Melanoma Treatment Holds Promise for Lung Cancer Patients with ATM Mutations, Study Suggests

Melanoma Treatment Holds Promise for Lung Cancer Patients with ATM Mutations, Study Suggests

An approved treatment for BRAF-mutant melanomas may be promising for certain lung cancer patients, according to recent data published in Nature Communications.

The study, “MEK inhibitors block growth of lung tumours with mutations in ataxia–telangiectasia mutated,” shows that lung cancer patients with mutations in the ATM gene are particularly sensitive to Mekinist (trametinib), and use of this MEK inhibitor may be a better and more personalized therapy approach for these patients.

“Normally, lung cancer cells are resistant to MEK inhibition as they activate compensatory signals,” Ferran Fece, one of the study’s two first authors and a former PhD student at the Research Center for Molecular Medicine (CeMM) of the Austrian Academy of Sciences, said in a news release. “In contrast, ATM mutant cells fail to do this and subsequently cannot cope with the blocking of MEK and die.”

Lung cancer, the leading cause of cancer-related deaths worldwide, presents a high number of genomic alterations that drive cancer development and progression. Although some of these genetic drivers, like EGFR or ALK mutations, can be targeted with drugs — such as Iressa (gefitinib), Tarceva (erlotinib), and Xalcori (crizotinib) — others, like ATM mutations, are considered “undruggable.”

But these mutations often carry vulnerabilities that can be exploited using drugs that target other proteins — if the proteins that need to be targeted can be identified.

“We knew that cancer mutations can lead to extreme sensitivity to some drugs. But finding these cancer Achilles’ heels is very difficult as they are difficult to predict and extremely rare,” said Michal Smida, the other co-first author. “We screened a large number of gene and drug combinations and got lucky.”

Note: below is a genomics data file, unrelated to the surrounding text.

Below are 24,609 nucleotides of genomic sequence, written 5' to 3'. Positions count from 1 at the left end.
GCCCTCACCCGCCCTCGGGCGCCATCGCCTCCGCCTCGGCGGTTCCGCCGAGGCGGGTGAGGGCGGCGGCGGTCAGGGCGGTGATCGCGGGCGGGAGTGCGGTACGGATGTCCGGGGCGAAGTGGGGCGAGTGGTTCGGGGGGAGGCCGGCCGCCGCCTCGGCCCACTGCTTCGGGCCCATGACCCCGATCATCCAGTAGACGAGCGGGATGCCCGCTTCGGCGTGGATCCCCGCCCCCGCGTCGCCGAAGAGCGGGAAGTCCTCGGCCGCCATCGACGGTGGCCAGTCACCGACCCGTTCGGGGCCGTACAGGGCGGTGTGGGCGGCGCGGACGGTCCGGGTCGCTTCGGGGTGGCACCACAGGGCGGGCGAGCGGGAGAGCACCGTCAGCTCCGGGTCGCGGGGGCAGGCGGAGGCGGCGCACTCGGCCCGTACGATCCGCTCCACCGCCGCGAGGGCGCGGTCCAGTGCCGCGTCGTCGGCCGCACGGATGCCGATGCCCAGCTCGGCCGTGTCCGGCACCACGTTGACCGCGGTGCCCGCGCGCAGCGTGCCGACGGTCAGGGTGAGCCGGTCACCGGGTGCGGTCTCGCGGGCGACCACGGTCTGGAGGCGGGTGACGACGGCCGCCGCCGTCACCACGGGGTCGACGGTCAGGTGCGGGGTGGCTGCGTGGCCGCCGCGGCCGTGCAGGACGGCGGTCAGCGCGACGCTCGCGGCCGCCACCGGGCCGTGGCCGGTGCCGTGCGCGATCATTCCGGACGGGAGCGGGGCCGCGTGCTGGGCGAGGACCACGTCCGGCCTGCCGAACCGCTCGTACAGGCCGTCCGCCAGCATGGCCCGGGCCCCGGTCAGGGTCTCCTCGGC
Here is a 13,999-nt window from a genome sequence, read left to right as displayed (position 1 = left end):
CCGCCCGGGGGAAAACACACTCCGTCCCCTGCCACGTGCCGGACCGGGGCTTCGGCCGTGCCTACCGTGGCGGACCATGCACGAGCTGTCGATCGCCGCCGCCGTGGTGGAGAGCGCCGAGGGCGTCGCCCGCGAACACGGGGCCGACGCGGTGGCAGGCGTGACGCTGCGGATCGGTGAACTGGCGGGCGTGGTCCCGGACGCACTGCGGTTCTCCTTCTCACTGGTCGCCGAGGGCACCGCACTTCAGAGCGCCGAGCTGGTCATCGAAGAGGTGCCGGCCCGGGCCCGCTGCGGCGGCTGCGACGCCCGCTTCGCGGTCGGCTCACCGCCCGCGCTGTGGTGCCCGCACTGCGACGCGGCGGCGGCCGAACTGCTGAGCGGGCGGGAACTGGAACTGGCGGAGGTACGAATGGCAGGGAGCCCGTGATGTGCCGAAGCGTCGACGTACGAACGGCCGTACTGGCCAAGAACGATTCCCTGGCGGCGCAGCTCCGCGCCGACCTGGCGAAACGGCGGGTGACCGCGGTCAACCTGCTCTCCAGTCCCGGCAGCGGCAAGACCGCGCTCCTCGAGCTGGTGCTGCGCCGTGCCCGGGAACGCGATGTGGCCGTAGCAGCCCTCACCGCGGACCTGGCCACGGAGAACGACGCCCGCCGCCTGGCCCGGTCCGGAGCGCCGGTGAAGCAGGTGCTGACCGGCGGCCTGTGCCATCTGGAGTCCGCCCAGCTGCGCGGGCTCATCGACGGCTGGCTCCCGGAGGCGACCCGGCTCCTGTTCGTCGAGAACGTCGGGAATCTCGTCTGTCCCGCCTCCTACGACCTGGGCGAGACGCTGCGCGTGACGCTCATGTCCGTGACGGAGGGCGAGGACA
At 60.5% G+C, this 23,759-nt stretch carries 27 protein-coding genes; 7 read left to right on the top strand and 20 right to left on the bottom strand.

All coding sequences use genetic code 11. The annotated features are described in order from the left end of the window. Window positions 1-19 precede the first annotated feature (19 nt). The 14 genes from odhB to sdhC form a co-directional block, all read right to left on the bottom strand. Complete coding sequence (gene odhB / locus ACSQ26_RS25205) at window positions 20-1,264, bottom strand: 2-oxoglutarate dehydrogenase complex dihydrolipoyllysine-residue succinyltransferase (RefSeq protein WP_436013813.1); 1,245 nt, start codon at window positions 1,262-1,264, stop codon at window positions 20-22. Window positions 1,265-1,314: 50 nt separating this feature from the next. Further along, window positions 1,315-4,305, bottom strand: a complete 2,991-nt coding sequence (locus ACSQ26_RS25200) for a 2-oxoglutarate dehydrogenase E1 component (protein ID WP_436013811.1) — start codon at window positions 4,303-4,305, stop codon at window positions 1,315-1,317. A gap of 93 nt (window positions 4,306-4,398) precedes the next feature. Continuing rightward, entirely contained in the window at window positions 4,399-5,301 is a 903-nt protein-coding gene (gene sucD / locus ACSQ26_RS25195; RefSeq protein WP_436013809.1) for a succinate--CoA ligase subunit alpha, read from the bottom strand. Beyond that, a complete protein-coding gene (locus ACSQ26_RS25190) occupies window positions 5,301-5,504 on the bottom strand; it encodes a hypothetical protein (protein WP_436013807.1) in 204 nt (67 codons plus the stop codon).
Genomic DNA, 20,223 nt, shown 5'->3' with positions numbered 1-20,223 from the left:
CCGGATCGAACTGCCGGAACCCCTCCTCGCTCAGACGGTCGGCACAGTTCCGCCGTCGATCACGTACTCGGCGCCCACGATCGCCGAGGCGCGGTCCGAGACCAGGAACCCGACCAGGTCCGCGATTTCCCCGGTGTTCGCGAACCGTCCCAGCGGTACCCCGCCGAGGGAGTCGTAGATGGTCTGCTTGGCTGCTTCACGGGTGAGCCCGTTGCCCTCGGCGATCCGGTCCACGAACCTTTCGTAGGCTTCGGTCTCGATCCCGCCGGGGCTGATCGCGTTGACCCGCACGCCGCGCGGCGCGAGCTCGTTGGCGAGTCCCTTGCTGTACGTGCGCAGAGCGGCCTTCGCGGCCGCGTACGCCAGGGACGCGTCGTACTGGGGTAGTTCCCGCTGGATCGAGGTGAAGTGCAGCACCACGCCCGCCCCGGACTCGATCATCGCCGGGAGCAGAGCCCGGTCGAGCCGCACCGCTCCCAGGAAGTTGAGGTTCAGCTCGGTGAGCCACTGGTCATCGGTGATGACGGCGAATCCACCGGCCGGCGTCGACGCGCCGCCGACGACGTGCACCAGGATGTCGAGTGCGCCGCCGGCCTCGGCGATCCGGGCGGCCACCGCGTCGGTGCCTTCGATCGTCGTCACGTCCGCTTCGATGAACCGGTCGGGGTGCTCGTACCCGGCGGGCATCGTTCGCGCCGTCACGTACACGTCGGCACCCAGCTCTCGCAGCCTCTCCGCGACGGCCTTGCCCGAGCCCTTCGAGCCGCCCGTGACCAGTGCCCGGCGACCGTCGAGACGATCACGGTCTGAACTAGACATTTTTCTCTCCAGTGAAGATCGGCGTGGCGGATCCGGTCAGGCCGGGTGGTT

Researchers, using a lung cell line, selectively depleted 10 genes whose loss is usually associated with lung cancer recurrence. Then, each of the obtained cell lines was cultured with 106 anti-cancer drugs (both experimental therapies and those approved by the U.S. Food and Drug Administration).

The two top hits were both in lung cancer cells lacking the ATM gene, which is involved in DNA damage repair. Unexpectedly, one of the inhibitors that most efficiently killed ATM mutant cells was the MEK1/2 inhibitor.

Mekinist was approved by the FDA to treat melanomas with specific BRAF mutations, and clinical trials into MEK inhibitors in other cancers are underway. But their results in lung cancer patients have not been encouraging.

The researchers next proceeded to validade their results, testing different MEK inhibitors in these engineered lung cells, as well as in lung cancer cells with ATM mutations. All test results showed that ATM mutated cells were more sensitive to MEK inhibitors.

The researchers were even able to use ATM mutation status to predict which cells would be sensitive to Mekinist.

Additional tests in mice carrying human lung tumors showed similar results, with the growth of tumors carrying mutations in the ATM gene stopping completely upon administration of the MEK inhibitor selumetinib. In some mice, the researchers even found that the drug induced tumor regression.

Importantly, those effects were more striking than those seen with standard of care therapies, showing that MEK inhibitors may be a promising treatment approach for lung cancer patients carrying ATM mutations.

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